Walmart effectively harnessed the power of social media to raise awareness for the issue of hunger through its campaign, “Fight Hunger. Spark Change.” Collaborating with Feeding America, Walmart leveraged digital platforms, encouraging users to participate by using the hashtag #FightHunger on all social channels. For every action taken, Walmart pledged a donation of $0.90, ultimately raising $1,656,061, providing nearly 19 million meals through Feeding America and supporting policy solutions to end hunger in America by 2030.

Businesses lead, don’t lag

As trusted entities in society, businesses have a pivotal role in addressing the root causes of poverty. Actions such as addressing pay equity, bridging childcare gaps, implementing expanded paid family leave and supporting a livable minimum wage are proactive measures that contribute to economic stability.

Assess internal practices and conduct internal reviews to identify areas for improvement in equity, family support and fair wages

Recognizing the significant impact of childcare challenges on working mothers, Synchrony is finding innovative solutions to combat poverty and support women’s workforce participation. By utilizing employee surveys, Synchrony was able to address specific needs, investing in benefits like remote work options, sabbaticals, summer camps, childcare reimbursement and addressing pay disparities, resulting in 95% of female caregivers finding the new working model to be flexible.

Foster collaboration with industry peers by encouraging them to join the cause and share best practices

In response to research on the declining workforce participation of women, Moms First launched the National Business Coalition for Child Care in 2022. The Coalition is crucial in addressing working mothers’ issues, including childcare shortages and widening pay gaps. Through roundtables and research initiatives, the coalition seeks to support businesses in prioritizing the challenges of providing childcare benefits. It contributes valuable insights into the economic impact of childcare on families, businesses and poverty reduction.

Communicate transparently to foster trust and accountability

3M demonstrated such a commitment by launching the “Be Well” video series. In response to financial insecurity caused by the COVID-19 pandemic, the series featured tips and education from experts and employee success stories. The videos were integrated into the company’s wellness strategy plan, reaching over 5,000 views since its 2022 launch. Putting words into action, 3M also expanded its benefits focus to encompass four pillars of wellbeing: physical, mental, financial and social.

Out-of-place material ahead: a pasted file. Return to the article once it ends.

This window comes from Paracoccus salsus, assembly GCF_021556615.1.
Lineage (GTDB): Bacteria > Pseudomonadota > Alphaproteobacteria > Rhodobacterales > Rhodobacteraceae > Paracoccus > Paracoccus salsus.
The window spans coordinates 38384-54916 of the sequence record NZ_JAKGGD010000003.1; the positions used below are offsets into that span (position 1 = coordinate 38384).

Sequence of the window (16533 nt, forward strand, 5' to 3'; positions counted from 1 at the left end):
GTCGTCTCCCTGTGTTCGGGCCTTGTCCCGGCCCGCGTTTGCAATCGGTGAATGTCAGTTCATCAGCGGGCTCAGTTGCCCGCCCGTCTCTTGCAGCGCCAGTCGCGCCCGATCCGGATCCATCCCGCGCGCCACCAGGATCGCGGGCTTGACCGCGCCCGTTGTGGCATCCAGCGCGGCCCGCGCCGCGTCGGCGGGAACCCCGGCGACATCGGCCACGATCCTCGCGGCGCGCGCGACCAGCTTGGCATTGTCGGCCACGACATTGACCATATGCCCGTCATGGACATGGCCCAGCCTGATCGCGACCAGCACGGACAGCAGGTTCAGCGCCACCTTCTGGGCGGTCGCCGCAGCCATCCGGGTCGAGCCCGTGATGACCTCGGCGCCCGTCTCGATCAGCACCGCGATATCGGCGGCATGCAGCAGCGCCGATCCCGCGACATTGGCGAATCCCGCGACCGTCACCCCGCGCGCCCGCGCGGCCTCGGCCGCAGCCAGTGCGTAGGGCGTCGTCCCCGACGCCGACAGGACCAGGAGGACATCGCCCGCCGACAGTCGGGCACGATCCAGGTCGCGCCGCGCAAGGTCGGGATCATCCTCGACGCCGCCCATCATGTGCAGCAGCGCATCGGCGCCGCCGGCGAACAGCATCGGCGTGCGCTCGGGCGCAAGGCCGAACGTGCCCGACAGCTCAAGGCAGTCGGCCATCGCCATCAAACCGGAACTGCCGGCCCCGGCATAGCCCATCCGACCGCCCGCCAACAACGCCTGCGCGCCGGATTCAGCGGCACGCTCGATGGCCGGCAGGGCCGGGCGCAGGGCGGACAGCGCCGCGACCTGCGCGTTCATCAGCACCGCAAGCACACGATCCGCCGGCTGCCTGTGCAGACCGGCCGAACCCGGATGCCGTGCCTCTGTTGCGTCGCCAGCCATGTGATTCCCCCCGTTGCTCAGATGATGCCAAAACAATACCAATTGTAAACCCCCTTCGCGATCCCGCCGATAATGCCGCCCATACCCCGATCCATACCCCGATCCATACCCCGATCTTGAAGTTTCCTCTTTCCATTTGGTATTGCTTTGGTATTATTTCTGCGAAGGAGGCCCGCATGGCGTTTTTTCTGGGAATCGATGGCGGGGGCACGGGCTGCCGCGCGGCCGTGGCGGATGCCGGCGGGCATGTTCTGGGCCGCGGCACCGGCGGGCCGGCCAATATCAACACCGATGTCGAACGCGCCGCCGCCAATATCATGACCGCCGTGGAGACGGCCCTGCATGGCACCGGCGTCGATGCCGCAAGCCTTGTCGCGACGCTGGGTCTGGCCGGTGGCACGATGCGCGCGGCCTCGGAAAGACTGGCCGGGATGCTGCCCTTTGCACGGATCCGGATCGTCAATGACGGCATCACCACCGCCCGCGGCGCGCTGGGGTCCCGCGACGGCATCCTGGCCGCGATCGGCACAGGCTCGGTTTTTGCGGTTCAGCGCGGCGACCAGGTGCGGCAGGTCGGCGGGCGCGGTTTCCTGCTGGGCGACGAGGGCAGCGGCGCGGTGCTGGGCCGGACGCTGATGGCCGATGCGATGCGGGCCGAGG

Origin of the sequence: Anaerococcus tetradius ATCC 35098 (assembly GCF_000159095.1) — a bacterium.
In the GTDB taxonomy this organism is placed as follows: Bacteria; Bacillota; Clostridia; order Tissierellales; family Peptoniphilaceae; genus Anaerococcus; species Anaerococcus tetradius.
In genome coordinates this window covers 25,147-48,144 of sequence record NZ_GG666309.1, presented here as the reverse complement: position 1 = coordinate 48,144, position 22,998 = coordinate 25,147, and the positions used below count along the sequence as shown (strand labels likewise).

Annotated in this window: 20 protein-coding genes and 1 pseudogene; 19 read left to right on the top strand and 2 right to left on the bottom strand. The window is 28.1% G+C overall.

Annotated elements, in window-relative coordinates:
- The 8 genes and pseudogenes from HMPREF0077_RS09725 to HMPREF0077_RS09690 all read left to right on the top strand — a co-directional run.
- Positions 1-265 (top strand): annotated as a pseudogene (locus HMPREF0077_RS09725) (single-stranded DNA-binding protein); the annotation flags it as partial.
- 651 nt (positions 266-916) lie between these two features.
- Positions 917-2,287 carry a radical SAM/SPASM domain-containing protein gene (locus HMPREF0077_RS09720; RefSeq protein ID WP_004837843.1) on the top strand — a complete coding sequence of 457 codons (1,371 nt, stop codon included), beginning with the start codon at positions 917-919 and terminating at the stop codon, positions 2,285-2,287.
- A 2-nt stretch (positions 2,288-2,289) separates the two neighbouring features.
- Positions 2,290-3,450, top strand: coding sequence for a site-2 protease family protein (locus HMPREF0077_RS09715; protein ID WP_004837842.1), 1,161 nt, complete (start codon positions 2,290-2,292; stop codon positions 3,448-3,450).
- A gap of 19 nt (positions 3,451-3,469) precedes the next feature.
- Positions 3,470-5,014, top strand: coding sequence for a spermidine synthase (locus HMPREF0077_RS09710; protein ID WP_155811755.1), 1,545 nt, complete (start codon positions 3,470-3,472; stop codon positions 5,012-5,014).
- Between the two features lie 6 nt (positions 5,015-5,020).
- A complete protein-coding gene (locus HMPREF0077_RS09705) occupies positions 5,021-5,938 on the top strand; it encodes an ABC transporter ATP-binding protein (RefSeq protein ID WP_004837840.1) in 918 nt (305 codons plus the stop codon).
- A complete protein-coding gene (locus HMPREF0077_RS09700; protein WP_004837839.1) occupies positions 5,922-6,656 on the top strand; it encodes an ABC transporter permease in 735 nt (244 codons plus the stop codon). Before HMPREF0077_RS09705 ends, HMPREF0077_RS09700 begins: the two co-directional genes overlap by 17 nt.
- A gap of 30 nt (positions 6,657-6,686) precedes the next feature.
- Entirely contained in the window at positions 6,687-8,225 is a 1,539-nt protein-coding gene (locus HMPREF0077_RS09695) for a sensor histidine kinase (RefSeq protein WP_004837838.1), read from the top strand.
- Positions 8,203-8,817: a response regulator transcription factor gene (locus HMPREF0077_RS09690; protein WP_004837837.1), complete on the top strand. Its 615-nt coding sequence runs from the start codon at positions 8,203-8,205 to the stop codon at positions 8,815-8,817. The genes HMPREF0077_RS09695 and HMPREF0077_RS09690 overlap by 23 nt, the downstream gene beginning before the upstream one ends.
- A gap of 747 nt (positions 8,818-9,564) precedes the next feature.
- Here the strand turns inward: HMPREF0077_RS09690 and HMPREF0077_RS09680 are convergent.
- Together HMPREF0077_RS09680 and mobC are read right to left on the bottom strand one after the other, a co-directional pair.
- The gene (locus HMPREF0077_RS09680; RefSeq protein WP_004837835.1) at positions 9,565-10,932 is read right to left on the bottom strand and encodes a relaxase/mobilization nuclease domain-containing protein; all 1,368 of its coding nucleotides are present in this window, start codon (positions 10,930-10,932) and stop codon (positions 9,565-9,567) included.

Craft your narrative

Through thought leadership and storytelling, businesses have a unique opportunity to shape conversations around poverty as an intersectional issue. By using data to change the narrative, businesses can drive empathy and humanize the impact of poverty. Elevating diverse voices and showcasing real-life stories can shift perspectives and ignite meaningful conversations.

Develop thoughtful, data-informed content challenging prevailing notions about poverty

In response to a 20% global increase in domestic violence during lockdown, Unilever addressed the often-overlooked link between poverty and domestic violence, launching the “Unmute: End the silence against domestic violence” campaign. The initiative engaged 150,000 employees through events with #MeToo movement founder Tarana Burke, including toolkits, staff training and a global policy release. The campaign resulted in 6,000 staff engaging, and 200 accessing services within five weeks, contributing to internal and external conversations on a critical issue.

Engage stakeholders, including employees and customers, to ensure your narrative resonates broadly and inspires action in others

Unilever’s “Right to Shower” campaign actively addressed poverty and homelessness by donating 100% of profits from bar soaps and body washes in 2019. This initiative aimed to make cleanliness a fundamental human right, supporting mobile hygiene units in collaboration with organizations like Lava Mae. This engagement strategy provided essential products and conveyed hope, dignity, strength and joy to those in need, fostering a meaningful connection with stakeholders.

Amid the uncertainties of our time, the path to eradicating poverty requires resolute action. The urgency of societal issues has escalated, with a growing demand for scalable solutions. Determined, collective effort leads to improved employee wellbeing and heightened awareness of the pervasive impact of inequities. Highlighted actions demonstrate how business efforts can reduce disparities, contributing to the dismantling of systemic barriers and fostering an environment where everyone can thrive—untainted by the specter of poverty.